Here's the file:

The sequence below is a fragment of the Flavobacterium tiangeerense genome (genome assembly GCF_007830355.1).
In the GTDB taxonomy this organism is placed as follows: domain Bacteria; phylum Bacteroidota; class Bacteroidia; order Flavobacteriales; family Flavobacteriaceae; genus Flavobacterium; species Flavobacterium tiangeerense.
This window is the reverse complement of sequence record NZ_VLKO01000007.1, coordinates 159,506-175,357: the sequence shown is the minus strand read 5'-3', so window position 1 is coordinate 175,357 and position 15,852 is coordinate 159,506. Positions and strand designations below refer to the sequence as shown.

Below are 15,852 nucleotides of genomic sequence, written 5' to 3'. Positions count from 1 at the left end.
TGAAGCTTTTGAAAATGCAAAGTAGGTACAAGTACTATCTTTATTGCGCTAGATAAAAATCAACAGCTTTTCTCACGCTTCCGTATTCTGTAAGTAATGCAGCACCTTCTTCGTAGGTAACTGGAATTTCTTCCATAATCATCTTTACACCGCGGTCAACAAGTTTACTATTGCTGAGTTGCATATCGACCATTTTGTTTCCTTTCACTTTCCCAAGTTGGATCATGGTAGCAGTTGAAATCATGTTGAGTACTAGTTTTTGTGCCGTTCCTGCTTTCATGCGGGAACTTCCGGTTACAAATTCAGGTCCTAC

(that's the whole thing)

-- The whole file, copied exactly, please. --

The sequence below is a fragment of the Flavobacterium tiangeerense genome (genome assembly GCF_007830355.1).
In the GTDB taxonomy this organism is placed as follows: domain Bacteria; phylum Bacteroidota; class Bacteroidia; order Flavobacteriales; family Flavobacteriaceae; genus Flavobacterium; species Flavobacterium tiangeerense.
This window is the reverse complement of sequence record NZ_VLKO01000007.1, coordinates 159,506-175,357: the sequence shown is the minus strand read 5'-3', so window position 1 is coordinate 175,357 and position 15,852 is coordinate 159,506. Positions and strand designations below refer to the sequence as shown.

Below are 15,852 nucleotides of genomic sequence, written 5' to 3'. Positions count from 1 at the left end.
TGAAGCTTTTGAAAATGCAAAGTAGGTACAAGTACTATCTTTATTGCGCTAGATAAAAATCAACAGCTTTTCTCACGCTTCCGTATTCTGTAAGTAATGCAGCACCTTCTTCGTAGGTAACTGGAATTTCTTCCATAATCATCTTTACACCGCGGTCAACAAGTTTACTATTGCTGAGTTGCATATCGACCATTTTGTTTCCTTTCACTTTCCCAAGTTGGATCATGGTAGCAGTTGAAATCATGTTGAGTACTAGTTTTTGTGCCGTTCCTGCTTTCATGCGGGAACTTCCGGTTACAAATTCAGGTCCTAC